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Proof of Inequality

by objectivesea
Tags: inequalities, proof, real analysis
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objectivesea
#1
May7-11, 08:20 PM
P: 6
1. The problem statement, all variables and given/known data

Prove that if [tex] |x-x_0| < \textrm{min} \bigg ( \frac{\epsilon}{2|y_0|+1},1 \bigg )[/tex] and [tex]|y-y_0| < \frac{\epsilon}{2|x_0|+1}[/tex] then [tex]xy-x_0y_0<\epsilon[/tex]

2. Relevant equations
We can use basic algebra and the following axioms:
For any number [tex]a[/tex], one and only one of the following holds:
(i) [tex]a=0[/tex]
(ii) [tex]a[/tex] is in the collection [tex]P[/tex]
(iii) [tex]-a[/tex] is in the collection [tex]P[/tex]
Note: A number [tex]n[/tex] is the collection [tex]P[/tex] if and only if [tex]n>0[/tex]

If [tex]a[/tex] and [tex]b[/tex] are in [tex]P[/tex], then [tex]a+b[/tex] is in [tex]P[/tex].

If [tex]a[/tex] and [tex]b[/tex] are in [tex]P[/tex], then [tex] a \cdot b [/tex] is in P.

We may also use the following consequences of the above axioms:

For any numbers [tex]a[/tex]and [tex]b[/tex], one and only one of the following holds:
(i) [tex]a=b[/tex]
(ii) [tex]a < b[/tex]
(iii)[tex] a > b[/tex]

For any numbers [tex]a[/tex], [tex]b[/tex], and [tex]c[/tex], if [tex]a<b[/tex] and [tex]b<c[/tex], then [tex]a<c[/tex].

For any numbers [tex]a[/tex], [tex]b[/tex], and [tex]c[/tex], if [tex]a<b[/tex], then [tex]a+c<b+c[/tex].

For any numbers [tex]a[/tex], [tex]b[/tex], and [tex]c[/tex], if [tex]a<b[/tex] and [tex]0<c[/tex], then [tex]ac<bc[/tex].


3. The attempt at a solution

I'm not even sure where to start.
1. The problem statement, all variables and given/known data



2. Relevant equations



3. The attempt at a solution
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praharmitra
#2
May8-11, 03:02 AM
P: 311
Are you sure it's not
[tex]
|y-y_0| < \textrm{min} \bigg (\frac{\epsilon}{2|x_0|+1},1 \bigg )
[/tex]?
objectivesea
#3
May8-11, 01:39 PM
P: 6
Quote Quote by praharmitra View Post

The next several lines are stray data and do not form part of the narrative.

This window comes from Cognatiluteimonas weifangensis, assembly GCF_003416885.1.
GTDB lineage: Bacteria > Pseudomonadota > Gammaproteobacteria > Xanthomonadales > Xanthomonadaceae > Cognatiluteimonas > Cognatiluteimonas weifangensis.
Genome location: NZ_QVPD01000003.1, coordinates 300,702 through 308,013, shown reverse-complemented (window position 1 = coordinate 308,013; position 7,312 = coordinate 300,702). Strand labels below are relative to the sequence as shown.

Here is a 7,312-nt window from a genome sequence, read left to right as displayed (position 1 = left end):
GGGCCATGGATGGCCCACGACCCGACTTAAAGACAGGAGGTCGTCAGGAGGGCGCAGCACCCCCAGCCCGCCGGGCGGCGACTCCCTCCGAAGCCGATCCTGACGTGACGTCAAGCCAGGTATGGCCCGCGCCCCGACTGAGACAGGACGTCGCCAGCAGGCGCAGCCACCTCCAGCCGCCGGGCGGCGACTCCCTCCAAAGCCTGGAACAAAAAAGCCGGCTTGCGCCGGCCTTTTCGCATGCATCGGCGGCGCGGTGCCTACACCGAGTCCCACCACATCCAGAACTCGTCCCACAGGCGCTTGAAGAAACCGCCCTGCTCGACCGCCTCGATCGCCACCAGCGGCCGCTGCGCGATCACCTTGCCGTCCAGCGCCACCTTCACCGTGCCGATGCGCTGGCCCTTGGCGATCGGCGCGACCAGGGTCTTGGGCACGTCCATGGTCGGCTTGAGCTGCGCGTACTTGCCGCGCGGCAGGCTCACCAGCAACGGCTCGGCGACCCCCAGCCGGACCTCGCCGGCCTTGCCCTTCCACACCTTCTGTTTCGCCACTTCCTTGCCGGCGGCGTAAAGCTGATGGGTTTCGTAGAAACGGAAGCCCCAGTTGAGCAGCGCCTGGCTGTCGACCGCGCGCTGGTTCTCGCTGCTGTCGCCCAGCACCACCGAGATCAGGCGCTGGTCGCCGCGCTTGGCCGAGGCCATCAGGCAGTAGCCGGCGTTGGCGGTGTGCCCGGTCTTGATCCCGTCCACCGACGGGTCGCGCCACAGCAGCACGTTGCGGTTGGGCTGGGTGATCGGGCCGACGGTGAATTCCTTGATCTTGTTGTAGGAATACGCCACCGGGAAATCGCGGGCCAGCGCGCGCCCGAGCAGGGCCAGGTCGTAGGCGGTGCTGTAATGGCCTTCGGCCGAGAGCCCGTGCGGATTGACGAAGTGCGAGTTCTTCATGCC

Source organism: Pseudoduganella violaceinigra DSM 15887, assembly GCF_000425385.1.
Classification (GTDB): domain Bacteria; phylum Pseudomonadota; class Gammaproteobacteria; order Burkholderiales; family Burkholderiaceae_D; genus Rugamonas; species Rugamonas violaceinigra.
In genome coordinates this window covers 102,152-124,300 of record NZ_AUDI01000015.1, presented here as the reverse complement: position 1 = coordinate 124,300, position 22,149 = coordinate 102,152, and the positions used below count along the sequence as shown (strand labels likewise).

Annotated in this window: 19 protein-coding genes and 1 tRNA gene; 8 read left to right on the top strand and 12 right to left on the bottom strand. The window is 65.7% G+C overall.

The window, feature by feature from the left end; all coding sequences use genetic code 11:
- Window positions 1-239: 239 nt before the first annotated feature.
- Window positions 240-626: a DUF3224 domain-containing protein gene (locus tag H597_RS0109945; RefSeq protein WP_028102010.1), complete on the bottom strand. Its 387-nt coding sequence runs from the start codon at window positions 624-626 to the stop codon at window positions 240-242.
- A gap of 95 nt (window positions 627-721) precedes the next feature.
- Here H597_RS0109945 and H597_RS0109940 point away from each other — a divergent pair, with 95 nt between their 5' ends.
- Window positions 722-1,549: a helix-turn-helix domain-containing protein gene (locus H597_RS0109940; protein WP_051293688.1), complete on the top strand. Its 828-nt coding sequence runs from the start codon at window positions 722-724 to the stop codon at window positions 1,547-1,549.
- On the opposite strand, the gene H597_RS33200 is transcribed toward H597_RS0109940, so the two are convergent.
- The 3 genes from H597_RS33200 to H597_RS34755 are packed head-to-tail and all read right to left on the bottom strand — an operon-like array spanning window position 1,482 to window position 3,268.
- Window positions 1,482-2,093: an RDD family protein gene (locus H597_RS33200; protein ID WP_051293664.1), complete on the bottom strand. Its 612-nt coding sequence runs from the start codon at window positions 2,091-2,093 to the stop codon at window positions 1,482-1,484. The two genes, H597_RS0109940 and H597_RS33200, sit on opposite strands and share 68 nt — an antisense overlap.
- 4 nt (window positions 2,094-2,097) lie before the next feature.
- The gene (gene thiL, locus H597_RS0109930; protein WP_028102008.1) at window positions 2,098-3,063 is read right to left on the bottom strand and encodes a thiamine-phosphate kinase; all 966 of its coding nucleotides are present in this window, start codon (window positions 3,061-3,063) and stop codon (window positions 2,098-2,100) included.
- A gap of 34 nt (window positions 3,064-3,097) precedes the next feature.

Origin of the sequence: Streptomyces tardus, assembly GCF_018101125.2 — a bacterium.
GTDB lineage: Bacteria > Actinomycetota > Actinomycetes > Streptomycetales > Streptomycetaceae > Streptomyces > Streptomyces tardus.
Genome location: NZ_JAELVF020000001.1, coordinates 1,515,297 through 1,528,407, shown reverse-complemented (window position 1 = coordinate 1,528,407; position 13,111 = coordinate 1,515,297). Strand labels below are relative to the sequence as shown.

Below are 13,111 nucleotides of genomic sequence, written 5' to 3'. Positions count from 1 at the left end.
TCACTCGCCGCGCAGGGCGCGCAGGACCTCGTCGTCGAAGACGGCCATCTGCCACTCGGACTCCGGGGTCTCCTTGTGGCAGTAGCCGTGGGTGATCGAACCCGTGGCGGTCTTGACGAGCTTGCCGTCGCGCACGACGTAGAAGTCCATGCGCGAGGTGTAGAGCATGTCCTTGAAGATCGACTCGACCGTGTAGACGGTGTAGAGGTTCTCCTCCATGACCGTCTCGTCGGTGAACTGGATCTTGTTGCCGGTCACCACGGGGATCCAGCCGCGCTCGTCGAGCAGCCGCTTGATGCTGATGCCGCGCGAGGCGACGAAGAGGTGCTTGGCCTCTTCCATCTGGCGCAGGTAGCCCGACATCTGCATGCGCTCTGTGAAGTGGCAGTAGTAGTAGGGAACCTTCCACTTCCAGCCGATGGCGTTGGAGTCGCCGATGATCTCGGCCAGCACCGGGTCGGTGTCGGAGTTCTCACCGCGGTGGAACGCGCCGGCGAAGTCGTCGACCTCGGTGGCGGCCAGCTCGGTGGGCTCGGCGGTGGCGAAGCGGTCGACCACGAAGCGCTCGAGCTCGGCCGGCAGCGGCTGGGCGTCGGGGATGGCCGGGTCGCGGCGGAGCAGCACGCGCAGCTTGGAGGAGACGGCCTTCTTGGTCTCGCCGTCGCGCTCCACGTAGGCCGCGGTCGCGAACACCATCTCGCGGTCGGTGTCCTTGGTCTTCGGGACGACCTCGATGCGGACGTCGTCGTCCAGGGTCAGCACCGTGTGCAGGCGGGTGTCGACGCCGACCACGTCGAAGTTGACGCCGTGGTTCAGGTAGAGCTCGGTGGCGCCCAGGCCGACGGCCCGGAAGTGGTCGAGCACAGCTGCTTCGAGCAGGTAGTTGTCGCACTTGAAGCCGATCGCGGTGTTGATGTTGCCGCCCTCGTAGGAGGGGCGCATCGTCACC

Are you sure it's not
[tex]
|y-y_0| < \textrm{min} \bigg (\frac{\epsilon}{2|x_0|+1},1 \bigg )
[/tex]?
I just double checked. I'm sure.

objectivesea
#4
May8-11, 01:48 PM
P: 6
Proof of Inequality

Quote Quote by objectivesea View Post
I just double checked. I'm sure.
But if [tex]|y-y_0|<\textrm{min} \bigg ( \frac {\epsilon}{2|x_0|+1},1 \bigg )[/tex]
then [tex]|y-y_0|< \frac {\epsilon}{2|x_0|+1}[/tex]
Since if [tex]\textrm{min} \bigg ( \frac {\epsilon}{2|x_0|+1},1 \bigg )=\frac {\epsilon}{2|x_0|+1}[/tex] then [tex]|y-y_0|<\frac {\epsilon}{2|x_0|+1}\leq 1[/tex].
And if [tex]\textrm{min} \bigg ( \frac {\epsilon}{2|x_0|+1},1 \bigg )=1[/tex] then [tex]|y-y_0|<1 \leq \frac {\epsilon}{2|x_0|+1}\[/tex]

either way [tex]|y-y_0|< \frac {\epsilon}{2|x_0|+1}[/tex]
praharmitra
#5
May8-11, 09:02 PM
P: 311
No, I actually want the fact that [tex]|y-y_0|<1[/tex] in addition to all your above expressions. Now I am wondering, given your first inequality, is it possible to prove that

[tex]\frac{\epsilon}{2|x_0|+1} <1[/tex]. Do you think you can try to prove that?

If you can do that, then afterwards use the following:

1. [itex] min(a,b) \leq a,~min(a,b)\leq b[/itex]

2. [itex]|x-x_0| \geq |x|-|x_0| [/itex]

and proceed from there. But first try the first thing. Something I am not able to do.


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